The presence of bilateral cleft lip and palate has the potential to significantly alter facial form and structure. The central third of the face is distorted by the bilateral cleft, and restoring the normal facial form is one of the primary goals for the reconstructive surgeon.
For information on other cleft lip, palate, and nasal procedures, see the following eMedicine Plastic Surgery articles:
History of the Procedure
The history of bilateral cleft lip repair has evolved from discarding the premaxilla and prolabium and approximating the lateral lip elements to a definitive lip and primary cleft nasal repair utilizing the underlying musculature. Accompanying the evolution of surgical repair is the increasingly important role of orthodontic support with early presurgical alveolar and nasal molding.  Repositioning the maxillary and alveolar segments into a more anatomic position allows the surgeon to repair the lip and associated nasal deformity under more optimal conditions. The reader is referred to the references cited for a more detailed historical review of individual repairs and supportive management.
The cleft affects the obvious facial form as an anatomic deformity and has functional consequences, affecting the child's ability to eat, speak, hear, and breathe. Consequently, rehabilitation of a child born with a facial cleft must involve a multidisciplinary approach and be staged appropriately with the child's development. The need for intervention must be balanced against its subsequent effect on normal growth. In the child born with a bilateral cleft, the surgeon initially is faced with a protrusive premaxilla and the difficulty of achieving adequate columellar length and vertical height to the lip during reconstruction.
The overall occurrence of cleft lip with or without cleft palate is approximately 1 in 750 to 1 in 1000 live births, establishing it as one of the most common congenital anomalies. [2, 3] Incidence varies by race, with clefts occurring more commonly in Asians (1 in 500 births), less frequently in whites (1 in 750 births), and even less frequently in African Americans (1 in 2000 births).  These racial variations in incidence are not observed with the isolated cleft palate. In terms of gender, the incidence of cleft lip/palate is more common in males, while the incidence of cleft palate alone is more common in females.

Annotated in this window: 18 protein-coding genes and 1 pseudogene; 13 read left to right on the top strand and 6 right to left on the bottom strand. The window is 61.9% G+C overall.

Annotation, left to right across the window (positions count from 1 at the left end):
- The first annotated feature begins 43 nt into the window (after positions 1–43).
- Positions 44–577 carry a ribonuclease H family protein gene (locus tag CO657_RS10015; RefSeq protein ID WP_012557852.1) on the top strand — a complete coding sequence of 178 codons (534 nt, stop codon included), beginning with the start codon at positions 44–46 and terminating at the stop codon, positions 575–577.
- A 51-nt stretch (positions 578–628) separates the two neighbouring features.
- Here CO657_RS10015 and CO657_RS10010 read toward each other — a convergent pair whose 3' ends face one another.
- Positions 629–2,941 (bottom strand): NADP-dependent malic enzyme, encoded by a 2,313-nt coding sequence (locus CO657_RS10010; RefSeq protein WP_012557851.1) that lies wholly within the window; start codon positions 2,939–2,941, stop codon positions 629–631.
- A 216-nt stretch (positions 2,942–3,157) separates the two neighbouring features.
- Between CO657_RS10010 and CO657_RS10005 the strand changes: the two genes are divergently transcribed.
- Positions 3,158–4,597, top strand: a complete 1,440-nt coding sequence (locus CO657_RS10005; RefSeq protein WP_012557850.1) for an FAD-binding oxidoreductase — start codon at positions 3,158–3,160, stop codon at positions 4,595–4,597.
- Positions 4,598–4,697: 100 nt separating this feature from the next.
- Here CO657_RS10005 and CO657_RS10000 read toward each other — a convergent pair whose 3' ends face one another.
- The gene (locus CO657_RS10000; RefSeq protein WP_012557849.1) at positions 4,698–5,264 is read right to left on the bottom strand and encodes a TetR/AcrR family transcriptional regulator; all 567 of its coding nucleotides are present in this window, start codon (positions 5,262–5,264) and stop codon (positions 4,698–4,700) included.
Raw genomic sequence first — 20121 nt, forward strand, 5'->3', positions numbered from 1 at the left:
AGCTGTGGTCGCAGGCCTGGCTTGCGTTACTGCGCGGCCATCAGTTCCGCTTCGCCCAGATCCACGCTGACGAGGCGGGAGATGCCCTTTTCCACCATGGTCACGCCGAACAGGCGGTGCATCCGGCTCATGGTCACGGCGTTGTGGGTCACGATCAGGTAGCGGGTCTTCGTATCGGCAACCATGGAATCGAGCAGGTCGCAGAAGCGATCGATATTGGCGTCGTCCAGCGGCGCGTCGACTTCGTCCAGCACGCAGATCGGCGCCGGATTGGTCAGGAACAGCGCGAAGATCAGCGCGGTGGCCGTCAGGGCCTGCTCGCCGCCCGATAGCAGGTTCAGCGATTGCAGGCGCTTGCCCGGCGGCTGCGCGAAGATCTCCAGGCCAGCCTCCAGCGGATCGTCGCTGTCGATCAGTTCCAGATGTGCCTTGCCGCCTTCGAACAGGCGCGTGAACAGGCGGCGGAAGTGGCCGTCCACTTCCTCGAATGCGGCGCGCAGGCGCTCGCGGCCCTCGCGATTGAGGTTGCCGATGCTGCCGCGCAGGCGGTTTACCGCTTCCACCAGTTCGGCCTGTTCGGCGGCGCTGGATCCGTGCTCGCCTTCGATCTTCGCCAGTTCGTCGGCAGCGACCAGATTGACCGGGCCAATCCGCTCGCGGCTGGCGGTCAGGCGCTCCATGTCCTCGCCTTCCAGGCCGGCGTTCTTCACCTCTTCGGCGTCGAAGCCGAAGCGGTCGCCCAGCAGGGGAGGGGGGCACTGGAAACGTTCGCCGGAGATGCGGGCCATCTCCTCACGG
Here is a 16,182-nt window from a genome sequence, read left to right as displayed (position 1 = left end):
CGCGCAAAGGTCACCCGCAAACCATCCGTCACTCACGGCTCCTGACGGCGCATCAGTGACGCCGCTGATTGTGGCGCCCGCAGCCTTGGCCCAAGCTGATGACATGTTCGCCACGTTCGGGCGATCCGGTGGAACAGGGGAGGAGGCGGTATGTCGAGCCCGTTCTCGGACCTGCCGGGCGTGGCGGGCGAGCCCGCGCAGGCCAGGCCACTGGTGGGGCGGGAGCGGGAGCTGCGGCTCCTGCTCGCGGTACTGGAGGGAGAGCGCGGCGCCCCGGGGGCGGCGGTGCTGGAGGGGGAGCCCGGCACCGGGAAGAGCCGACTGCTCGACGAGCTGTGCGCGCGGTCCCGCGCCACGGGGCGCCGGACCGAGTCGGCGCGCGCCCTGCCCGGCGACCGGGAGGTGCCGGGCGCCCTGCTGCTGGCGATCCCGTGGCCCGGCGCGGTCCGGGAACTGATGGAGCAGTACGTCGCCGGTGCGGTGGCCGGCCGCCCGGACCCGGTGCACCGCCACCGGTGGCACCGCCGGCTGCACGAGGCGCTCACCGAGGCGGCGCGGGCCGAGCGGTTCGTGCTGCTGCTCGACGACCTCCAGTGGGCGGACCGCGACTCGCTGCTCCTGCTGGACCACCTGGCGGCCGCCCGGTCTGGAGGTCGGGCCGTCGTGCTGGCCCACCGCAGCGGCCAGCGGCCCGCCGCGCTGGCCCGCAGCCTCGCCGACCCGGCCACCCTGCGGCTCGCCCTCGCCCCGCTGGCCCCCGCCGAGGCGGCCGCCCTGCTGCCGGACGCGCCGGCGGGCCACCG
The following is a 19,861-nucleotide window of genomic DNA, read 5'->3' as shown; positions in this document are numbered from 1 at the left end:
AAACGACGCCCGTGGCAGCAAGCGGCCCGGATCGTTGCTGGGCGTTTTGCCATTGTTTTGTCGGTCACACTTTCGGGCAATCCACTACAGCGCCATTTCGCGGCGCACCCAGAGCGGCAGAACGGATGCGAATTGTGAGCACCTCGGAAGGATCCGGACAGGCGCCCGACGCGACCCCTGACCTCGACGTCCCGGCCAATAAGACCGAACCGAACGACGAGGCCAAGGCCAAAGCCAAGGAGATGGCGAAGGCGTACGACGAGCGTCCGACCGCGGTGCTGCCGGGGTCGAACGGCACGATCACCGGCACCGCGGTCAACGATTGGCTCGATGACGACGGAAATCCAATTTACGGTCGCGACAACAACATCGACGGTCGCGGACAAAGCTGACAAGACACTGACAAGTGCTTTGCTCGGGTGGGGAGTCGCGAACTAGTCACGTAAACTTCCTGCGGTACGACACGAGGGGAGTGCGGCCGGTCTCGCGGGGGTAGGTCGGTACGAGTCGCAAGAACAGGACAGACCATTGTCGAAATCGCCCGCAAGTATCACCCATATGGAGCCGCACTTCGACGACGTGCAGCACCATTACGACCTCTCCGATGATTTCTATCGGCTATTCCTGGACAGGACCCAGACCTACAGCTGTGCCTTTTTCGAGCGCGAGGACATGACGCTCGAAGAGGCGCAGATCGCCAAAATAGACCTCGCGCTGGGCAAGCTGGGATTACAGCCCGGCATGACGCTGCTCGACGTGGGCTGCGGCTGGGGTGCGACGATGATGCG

The most common presentation is cleft lip and palate (approximately 45%), followed by cleft palate alone (35%) and cleft lip alone (approximately 20%). Unilateral cleft lips are more common than bilateral cleft lips and occur more commonly on the left side (left cleft lip:right cleft lip:bilateral cleft lip - 6:3:1). In a large series reported in the literature, bilateral clefts are observed in approximately 15% of patients with clefts. [5, 6, 7] . This translates to an overall incidence of approximately 1 in 5000 to 1 in 6500 births.
According to the American Society of Plastic Surgeons (ASPS), 18,859 cleft lip and palate reconstructive procedures were performed in the United States in 2007.  These statistics include procedures performed by ASPS members as well as other board-certified physicians most likely to perform plastic surgery procedures.
Clefting is a multifactorial issue, with both genetic and environmental causes cited. The observation of clustered cases of facial clefts in a particular family indicates a genetic basis. Clefting of the lip and/or palate is associated with more than 500 syndromes. The overall incidence of associated anomalies or syndromes is approximately 30% for cleft lip with or without cleft palate and 50% for isolated cleft palate. 
Clefting is believed to be best explained by a multifactorial threshold model of inheritance. This model suggests that (1) most affected children have normal parents; (2) recurrence risk increases with the number of affected children in the family; (3) recurrence risk increases with the severity of the defect; (4) consanguinity slightly increases the risk for affected children; (5) the risk of affected relatives falls off quickly with the degree of relationship; and (6) when 2 sexes have a different probability of being affected, the least likely sex, if affected, is most likely to produce affected offspring. Support for this model comes from recent studies in the Danish population. 
Environmental causes such as maternal smoking, alcohol consumption, anticonvulsant drug use, and nutrient deficiencies (eg, folate) have been linked to facial clefts.  The risk also increases with parental age, especially when older than 30 years, with the father's age appearing to be a more significant factor than the mother's age. Nevertheless, most presentations are of isolated patients within the family without an obvious etiology.